I honestly live an inspired life, and I am perfectly content to be here fighting in a war in Iraq if this is God's plan for me right now, but that's because I know this too is transitory. I wouldn't want to stay here. It's not my home.

It is not America.

My children are young enough that they won't realize I was gone for so long until they're older. One day when they are teenagers it will dawn on them, and we'll be sitting around after a barbecue or something like that and I'll get a faraway look in my eyes and realize that they're growing up too fast and that I am having an adult conversation with my children who were just starting Kindergarten when I went to Iraq.

And they’ll say, "Wow, Dad. You were really gone for a year and a half? I don't remember it being so long."

In fact, they're young enough that one more day won't matter. I know, I know, their mother will probably pull her hair out if I wait any longer than I have to.

But still, I mean it.

Open a road map of the United States of America, pick a cozy little town like Kinston, North Carolina or Gig Harbor, Washington or Lafayette, Louisiana or Moab, Utah and just leave me there. It can be rock, asphalt, water, or sand - a busy college campus in New York or an abandoned park in Savannah, Georgia - the noise of a large highly populated metropolis, or the silence of the Appalachian Trail. Put me next to an interstate or next to a campfire - in a library or at a rock concert - in California or Maine. Leave me in a nameless park, on a darkened street, or in a snowy canyon.

Don’t ask me why. I don't want to explain it, and I can't explain it. But it will be fun and completely un-planned and I like the idea of that very much. I'll have time to be utterly alone and think about a few things as I journey the last leg home to the life I left behind. And I'll have a lot to think about.

So just drop me off, and let me drive out of the past, through the present, and into the unimaginable future of this crazy life.

Comments

Captain Lee,

That was the most amazing post we have EVER read on here.

Please come home safe - anywhere they drop you off... ;)

Thanks so much for making our week.

David, Janie, Hailey (4) & Madison (2) Stewart

Thank you for this post and thank you for the job you are doing. I wish you well and send positive thoughts for your safe return. I can understand the need to reflect upon your return home. Be safe. Peace to you and your family.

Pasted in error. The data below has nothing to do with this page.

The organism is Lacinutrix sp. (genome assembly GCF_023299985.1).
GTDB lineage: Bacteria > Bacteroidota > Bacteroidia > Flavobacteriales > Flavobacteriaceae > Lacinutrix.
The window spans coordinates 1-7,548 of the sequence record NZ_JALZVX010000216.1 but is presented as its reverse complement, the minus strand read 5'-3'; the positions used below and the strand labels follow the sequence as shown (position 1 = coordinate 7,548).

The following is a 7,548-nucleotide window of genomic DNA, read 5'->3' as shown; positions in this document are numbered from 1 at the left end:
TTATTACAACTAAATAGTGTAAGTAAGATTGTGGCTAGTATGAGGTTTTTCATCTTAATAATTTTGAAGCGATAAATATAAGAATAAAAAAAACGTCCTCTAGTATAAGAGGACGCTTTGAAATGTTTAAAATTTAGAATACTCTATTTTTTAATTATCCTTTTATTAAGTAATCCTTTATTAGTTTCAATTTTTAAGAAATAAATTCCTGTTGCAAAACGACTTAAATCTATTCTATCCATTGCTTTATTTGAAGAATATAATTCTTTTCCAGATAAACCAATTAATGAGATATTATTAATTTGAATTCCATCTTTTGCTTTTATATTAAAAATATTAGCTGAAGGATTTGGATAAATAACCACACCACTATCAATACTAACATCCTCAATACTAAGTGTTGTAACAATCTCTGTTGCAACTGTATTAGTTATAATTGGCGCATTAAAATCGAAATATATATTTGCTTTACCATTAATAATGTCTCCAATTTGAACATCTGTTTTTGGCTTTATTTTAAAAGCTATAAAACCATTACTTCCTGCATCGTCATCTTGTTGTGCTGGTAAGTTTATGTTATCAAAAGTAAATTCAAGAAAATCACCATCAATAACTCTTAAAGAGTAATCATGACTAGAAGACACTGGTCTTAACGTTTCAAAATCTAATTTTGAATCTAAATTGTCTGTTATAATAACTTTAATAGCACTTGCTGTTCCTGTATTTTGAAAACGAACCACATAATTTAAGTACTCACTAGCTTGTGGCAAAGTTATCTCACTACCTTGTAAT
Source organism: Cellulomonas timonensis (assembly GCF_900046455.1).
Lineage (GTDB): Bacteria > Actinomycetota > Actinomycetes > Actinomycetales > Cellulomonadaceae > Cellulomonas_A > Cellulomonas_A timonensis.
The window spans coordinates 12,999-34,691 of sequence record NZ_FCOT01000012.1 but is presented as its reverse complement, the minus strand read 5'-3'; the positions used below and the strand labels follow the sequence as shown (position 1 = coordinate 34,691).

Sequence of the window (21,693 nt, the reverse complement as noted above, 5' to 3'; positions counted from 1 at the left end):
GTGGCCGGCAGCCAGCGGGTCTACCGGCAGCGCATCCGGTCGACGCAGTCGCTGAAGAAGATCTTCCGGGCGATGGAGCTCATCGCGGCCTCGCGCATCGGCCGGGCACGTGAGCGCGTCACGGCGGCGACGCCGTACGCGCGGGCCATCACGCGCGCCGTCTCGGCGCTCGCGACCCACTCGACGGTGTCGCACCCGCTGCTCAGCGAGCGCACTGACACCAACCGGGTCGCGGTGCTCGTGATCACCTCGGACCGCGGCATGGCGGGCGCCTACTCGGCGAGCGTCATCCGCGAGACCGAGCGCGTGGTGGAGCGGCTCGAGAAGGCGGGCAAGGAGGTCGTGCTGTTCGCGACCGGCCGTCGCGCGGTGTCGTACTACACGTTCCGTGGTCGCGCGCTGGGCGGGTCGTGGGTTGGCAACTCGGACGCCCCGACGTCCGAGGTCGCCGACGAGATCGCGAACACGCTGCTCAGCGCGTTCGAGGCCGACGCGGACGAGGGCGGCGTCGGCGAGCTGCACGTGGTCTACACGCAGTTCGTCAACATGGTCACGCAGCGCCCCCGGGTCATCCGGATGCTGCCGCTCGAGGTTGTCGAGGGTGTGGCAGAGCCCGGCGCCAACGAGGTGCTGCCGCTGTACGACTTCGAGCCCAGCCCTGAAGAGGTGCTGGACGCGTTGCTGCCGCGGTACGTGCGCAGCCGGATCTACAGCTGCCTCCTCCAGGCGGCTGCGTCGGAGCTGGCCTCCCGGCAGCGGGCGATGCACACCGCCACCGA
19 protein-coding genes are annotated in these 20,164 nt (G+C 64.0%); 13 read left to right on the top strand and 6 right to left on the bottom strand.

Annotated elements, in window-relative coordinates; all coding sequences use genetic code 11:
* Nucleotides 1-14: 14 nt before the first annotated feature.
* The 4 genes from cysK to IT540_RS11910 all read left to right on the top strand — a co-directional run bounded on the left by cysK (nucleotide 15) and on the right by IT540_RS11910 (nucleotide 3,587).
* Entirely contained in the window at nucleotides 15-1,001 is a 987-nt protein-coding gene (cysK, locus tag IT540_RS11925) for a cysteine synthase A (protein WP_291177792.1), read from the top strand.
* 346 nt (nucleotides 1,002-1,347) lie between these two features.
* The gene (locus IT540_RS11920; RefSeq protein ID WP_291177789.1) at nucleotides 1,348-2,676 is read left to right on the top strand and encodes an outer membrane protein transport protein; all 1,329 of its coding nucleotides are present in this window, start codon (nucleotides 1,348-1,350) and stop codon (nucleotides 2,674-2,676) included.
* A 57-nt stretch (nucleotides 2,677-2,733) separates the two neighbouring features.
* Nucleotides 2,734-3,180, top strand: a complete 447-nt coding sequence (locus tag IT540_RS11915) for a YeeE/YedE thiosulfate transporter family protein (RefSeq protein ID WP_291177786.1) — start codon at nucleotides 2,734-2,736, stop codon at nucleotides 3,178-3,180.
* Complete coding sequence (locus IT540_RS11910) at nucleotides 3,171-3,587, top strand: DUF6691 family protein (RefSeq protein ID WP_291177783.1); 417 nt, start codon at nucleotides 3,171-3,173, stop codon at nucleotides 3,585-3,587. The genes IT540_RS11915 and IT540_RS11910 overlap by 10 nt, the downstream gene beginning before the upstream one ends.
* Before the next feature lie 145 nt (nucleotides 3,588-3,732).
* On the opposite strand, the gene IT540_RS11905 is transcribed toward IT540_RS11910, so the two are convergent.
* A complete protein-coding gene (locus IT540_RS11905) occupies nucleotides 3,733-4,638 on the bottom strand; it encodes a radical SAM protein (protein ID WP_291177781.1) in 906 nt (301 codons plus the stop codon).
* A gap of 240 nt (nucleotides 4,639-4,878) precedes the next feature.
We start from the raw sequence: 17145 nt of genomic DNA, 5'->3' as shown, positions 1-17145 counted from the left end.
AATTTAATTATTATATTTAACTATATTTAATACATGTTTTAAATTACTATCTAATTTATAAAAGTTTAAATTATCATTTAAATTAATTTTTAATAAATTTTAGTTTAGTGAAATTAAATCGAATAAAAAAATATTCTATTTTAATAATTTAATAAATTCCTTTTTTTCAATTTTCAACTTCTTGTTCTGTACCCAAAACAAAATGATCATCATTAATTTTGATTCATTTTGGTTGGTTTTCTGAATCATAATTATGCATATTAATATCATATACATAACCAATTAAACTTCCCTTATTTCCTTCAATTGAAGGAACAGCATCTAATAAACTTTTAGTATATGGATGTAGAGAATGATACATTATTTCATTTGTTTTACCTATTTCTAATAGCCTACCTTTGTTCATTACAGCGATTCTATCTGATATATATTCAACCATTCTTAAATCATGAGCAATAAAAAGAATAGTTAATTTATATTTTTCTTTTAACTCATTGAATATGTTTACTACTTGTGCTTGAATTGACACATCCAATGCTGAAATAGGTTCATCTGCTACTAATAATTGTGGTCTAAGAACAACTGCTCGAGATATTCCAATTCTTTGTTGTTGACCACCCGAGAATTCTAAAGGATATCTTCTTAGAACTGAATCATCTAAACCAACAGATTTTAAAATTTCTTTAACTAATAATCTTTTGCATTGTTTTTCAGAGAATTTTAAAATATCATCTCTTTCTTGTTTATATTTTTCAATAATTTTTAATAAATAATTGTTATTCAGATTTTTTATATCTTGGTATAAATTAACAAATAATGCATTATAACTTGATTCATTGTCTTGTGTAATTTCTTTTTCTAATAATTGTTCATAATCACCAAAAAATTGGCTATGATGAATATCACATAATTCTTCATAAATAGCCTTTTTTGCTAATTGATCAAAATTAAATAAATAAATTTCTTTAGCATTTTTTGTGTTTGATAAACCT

I've gotta say, I love the way you write. The first sandbox post I read was your piece about the fires, and I loved it, your description, your language, your quiet observation . . . I can't help but wonder what you do when you're not overseas.
You're a wordsmith indeed, thanks for sharing it.

BRAVO!!!
You are very articulate and perceptive.
Stay safe and be smart.

Kudos for a well-written piece. God bless you and your family and thank you for the job you are all doing over there. Take care.

elegantly expressed...still of all the food you want to eat American fast food isn't what I would want to crave.

I can't critque your desires, they are yours. But I find it interesting that American fast food is expressed so much as "hunger for Americaness." Because as food that stuff is just crap.

Beautifully written - please keep writing. I wish you were on top of a mountain in Colorado on your way home to your kids.

Frostys now come in vanilla and chocolate.

Which flavor do you want?

Capt Kelley, we meet again.:) This is definitely some of your best work. I loved it the first time I read it, and it still has that same impact. I'm looking forward to reading your new works.

I cried reading this. Godspeed.

Thanks for the great post pointing out what a wonderful country we live in. I've been to most of the places you mentioned and I have to agree they are all nices places to be dropped off, I am especially fond of Gig Harbor. Take care and come back safe and sound.

great reading, and I'm with you soldier...sounds like the adventure of a lifetime...

It is a beautiful Autumn evening, here in Omaha. The trees once again are turning colors in our neighborhood. The stars still shine as bright, maybe brighter for you, there in the desert? I get a long-lasting hug from my grandson when I come home from work, and suddenly realize how very lucky I am... Thank You!

Capt Kelley,